Thirty-two percent of kids, according to a 2011 survey by the U.S. Centers for Disease Control and Prevention, admit to having taken part in a physical fight. Whether you have concerns about bullying, verbal insults, physical aggression or the use of guns, teen violence is something no one should tolerate.
Instead of waiting for teens to get violent, the CDC advocates for the use of prevention programs to stop aggressive behaviors before they start. Prevention programs -- whether they are at school, in the community, at church or any other place the teens frequent -- aim to reduce violence by removing risks associated with aggression and promoting more positive factors. Youth violence prevention programs can target the teens themselves, giving them coping strategies to manage their anger or making them more aware of the consequences of violent acts, or might focus on parents and families. Adult-oriented programs often strive to make parents aware of youth violence, what to look for, how to stop it and how to talk to a teen about the issues surrounding violence.
If you think that teen-teen violence only means gang-related shootings or physical altercations, think again. With the growing use of the Internet, cyberbullying is a major problem for many teens. According to the anti-violence website DoSomething.org, one in every four kids reports being bullied online at least one time. Cyberbullying includes spreading vicious rumors or lies, posting private pictures or making threats online or via text messaging. Help your teen to stop the violence associated with cyberbullying by discussing how it affects him and other kids. Tell him that it's never acceptable to pass along or re-post violent bullying messages. If he sees cyberbullying occurring anywhere online, let him know that he needs to report it to an adult such as you or a trusted teacher.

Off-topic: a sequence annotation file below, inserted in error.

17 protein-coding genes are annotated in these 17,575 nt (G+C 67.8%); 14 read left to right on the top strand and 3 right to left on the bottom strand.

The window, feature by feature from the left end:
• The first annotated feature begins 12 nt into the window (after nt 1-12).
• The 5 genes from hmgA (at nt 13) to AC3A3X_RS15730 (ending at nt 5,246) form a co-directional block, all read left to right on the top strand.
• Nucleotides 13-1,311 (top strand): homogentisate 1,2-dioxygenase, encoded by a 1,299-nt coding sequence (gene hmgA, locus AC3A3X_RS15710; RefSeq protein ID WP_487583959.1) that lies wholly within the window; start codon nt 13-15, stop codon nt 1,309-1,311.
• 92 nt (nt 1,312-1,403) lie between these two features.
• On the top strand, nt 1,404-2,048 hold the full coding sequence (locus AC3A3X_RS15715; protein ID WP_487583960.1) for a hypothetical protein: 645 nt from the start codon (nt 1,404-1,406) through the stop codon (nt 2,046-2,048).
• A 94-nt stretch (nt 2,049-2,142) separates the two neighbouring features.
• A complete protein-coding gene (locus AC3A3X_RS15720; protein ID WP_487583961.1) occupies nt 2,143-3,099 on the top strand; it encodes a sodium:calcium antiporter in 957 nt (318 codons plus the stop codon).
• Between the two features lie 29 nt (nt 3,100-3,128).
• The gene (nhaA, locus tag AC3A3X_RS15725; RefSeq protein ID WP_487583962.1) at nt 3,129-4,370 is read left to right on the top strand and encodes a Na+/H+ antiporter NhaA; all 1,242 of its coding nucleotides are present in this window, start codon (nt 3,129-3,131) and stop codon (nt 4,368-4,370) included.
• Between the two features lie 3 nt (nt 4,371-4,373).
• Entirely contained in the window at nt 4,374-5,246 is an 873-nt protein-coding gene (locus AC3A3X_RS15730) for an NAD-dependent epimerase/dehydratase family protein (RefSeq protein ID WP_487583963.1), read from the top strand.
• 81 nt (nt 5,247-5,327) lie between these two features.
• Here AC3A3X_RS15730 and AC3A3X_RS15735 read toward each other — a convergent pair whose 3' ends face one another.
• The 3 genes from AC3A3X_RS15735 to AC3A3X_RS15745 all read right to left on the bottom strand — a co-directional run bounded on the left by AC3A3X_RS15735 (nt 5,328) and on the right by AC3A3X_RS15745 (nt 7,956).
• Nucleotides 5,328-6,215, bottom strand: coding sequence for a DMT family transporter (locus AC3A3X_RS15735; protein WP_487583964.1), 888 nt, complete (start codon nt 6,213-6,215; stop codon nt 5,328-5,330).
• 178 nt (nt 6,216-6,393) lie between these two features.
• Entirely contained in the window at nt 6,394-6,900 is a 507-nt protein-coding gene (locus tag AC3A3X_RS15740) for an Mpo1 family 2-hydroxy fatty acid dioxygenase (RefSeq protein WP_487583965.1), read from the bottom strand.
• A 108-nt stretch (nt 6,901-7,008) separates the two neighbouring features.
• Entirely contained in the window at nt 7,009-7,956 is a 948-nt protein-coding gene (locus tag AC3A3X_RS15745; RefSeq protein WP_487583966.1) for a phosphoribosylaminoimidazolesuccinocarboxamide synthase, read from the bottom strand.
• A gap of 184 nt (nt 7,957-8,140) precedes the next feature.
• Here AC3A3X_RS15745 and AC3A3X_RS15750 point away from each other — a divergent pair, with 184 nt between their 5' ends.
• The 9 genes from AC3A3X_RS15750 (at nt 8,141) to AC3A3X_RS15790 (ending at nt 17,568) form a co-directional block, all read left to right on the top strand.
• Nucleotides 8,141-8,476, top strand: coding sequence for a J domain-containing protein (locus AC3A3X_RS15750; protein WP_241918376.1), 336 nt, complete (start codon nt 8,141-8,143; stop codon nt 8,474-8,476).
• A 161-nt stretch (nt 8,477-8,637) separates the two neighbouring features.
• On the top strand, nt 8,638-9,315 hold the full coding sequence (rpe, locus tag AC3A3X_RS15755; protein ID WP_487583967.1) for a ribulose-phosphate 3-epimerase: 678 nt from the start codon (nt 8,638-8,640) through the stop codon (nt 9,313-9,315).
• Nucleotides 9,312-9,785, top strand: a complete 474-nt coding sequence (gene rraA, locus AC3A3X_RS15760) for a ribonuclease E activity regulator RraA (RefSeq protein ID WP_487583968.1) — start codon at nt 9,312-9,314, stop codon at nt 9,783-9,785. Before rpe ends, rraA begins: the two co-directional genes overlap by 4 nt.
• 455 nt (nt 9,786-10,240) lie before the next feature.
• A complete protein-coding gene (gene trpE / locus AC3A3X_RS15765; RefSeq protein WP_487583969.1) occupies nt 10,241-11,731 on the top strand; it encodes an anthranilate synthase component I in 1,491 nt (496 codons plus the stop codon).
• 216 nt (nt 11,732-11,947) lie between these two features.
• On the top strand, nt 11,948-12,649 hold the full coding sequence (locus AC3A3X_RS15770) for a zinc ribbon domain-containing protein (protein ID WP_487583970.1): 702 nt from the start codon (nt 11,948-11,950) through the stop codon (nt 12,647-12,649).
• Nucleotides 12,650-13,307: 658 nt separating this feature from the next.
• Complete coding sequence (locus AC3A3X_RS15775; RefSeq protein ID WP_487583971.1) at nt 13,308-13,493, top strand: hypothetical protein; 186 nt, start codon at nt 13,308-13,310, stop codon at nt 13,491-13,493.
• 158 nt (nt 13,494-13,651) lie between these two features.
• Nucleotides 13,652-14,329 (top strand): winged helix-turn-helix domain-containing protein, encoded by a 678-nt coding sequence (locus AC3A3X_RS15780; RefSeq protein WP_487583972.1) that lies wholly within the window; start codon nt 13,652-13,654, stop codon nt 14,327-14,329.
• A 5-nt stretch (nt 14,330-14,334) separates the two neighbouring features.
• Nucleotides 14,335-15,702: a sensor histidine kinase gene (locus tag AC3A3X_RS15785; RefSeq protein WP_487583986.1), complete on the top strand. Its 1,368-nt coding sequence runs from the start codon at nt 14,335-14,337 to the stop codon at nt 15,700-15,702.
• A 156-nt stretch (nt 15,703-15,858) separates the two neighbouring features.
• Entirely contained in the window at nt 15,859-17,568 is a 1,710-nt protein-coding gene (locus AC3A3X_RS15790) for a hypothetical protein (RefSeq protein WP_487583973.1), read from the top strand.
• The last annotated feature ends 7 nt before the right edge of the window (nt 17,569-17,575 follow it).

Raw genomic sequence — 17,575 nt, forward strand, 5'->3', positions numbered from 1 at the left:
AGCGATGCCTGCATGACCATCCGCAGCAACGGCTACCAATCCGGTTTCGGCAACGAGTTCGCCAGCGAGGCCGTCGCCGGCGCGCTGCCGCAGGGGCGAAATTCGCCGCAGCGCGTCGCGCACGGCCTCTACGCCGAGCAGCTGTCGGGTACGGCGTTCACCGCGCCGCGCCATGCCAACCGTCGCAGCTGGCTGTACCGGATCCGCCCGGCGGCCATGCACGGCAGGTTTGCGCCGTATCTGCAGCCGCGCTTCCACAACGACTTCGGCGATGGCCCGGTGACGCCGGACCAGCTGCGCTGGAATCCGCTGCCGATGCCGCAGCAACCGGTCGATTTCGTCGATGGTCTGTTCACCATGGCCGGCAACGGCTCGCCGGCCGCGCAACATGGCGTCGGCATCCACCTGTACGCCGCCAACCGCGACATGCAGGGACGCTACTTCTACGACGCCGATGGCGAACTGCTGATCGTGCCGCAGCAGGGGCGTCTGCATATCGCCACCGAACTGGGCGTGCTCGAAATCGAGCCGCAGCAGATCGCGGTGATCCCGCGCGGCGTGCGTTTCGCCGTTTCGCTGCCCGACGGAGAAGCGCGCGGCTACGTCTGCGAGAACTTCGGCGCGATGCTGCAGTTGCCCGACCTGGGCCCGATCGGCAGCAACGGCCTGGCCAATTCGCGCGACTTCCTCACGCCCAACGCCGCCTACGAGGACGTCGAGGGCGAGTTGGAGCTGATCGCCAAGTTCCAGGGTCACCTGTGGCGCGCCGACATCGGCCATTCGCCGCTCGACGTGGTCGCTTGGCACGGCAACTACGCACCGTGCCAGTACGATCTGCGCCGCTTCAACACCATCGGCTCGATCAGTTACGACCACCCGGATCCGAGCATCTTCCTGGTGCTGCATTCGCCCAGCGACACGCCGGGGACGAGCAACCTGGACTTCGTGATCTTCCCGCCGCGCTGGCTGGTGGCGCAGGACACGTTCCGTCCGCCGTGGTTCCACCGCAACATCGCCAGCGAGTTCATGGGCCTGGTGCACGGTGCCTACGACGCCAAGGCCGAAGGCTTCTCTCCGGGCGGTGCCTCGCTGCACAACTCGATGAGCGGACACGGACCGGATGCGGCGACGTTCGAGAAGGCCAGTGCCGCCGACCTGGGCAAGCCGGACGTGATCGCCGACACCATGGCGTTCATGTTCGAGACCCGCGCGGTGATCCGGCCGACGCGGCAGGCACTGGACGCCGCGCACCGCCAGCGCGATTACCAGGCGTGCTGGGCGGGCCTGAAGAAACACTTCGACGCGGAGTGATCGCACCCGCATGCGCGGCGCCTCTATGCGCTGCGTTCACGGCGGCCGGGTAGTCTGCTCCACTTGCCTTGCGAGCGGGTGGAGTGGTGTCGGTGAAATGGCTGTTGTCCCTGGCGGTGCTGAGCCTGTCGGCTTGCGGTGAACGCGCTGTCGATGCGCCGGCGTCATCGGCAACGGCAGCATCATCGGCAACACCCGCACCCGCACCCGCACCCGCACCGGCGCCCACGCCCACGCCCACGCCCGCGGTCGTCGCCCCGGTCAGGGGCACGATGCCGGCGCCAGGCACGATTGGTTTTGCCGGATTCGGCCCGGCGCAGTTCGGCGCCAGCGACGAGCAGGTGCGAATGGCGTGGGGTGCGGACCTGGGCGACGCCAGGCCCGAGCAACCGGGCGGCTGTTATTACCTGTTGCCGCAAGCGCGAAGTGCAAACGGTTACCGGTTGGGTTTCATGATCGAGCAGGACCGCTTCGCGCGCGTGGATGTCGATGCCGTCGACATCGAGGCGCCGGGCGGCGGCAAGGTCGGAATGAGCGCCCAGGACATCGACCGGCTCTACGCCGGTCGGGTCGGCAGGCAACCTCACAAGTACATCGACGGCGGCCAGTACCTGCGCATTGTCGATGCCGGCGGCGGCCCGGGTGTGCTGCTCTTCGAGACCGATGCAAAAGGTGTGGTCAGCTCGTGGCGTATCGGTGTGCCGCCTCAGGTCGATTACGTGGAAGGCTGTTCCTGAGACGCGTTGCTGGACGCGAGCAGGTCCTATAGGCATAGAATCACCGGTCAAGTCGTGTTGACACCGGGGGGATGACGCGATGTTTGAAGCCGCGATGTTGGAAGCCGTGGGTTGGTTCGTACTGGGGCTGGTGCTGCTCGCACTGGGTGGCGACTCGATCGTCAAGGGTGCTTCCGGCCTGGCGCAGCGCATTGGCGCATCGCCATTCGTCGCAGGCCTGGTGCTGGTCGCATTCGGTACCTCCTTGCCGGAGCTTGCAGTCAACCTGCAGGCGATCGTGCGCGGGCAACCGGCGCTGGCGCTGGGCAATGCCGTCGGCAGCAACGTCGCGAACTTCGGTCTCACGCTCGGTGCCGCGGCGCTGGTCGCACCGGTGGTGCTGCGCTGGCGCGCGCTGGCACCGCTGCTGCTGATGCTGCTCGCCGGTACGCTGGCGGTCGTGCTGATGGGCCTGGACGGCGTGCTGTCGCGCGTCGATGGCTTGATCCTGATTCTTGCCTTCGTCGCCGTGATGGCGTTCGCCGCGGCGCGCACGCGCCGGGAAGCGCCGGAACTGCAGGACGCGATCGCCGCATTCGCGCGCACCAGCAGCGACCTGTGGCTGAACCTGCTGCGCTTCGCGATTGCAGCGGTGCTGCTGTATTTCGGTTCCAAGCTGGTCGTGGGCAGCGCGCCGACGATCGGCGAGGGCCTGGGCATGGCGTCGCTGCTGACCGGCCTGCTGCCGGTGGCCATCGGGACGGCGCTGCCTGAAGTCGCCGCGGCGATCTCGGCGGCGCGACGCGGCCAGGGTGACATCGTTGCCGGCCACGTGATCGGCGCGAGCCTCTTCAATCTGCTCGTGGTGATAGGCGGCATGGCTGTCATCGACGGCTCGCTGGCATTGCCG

While large-scale prevention programs are certainly a key part of reducing the incidences of teen violence, parents can play an important role, too. Even without enrolling in a parenting or prevention type of class, parents can use simple techniques at home to help their teens to avoid aggression and better understand what to do when violence erupts. The pediatric experts at the Palo Alto Medical Foundation suggest that parents talk to their teens openly about violence and issues that trouble them. Let your teen know that anger is a completely normal feeling that everyone has occasionally, but expressing it in a violent way is never OK. Additionally, as the parent, you can provide alternative activities for your child to keep her away from potentially violent circumstances. This could mean signing your teen up for an after-school tutoring program.
Solutions to teen violence aren't always as cut and dry as lecturing, discussing or attending a more traditional type of prevention program. Teens can benefit from using the arts, including painting or music, as a way to counteract the effects of violent acts. For example, the National Museum of Mexican Art and the Community Art Sustaining Academics after-school program helps at-risk kids to express how violence affects them in an artistic way. Not only can an arts program such as this help teens to express their fears about violence, it also keeps them engaged in non-aggressive activities and gets the anti-violence message out into the community.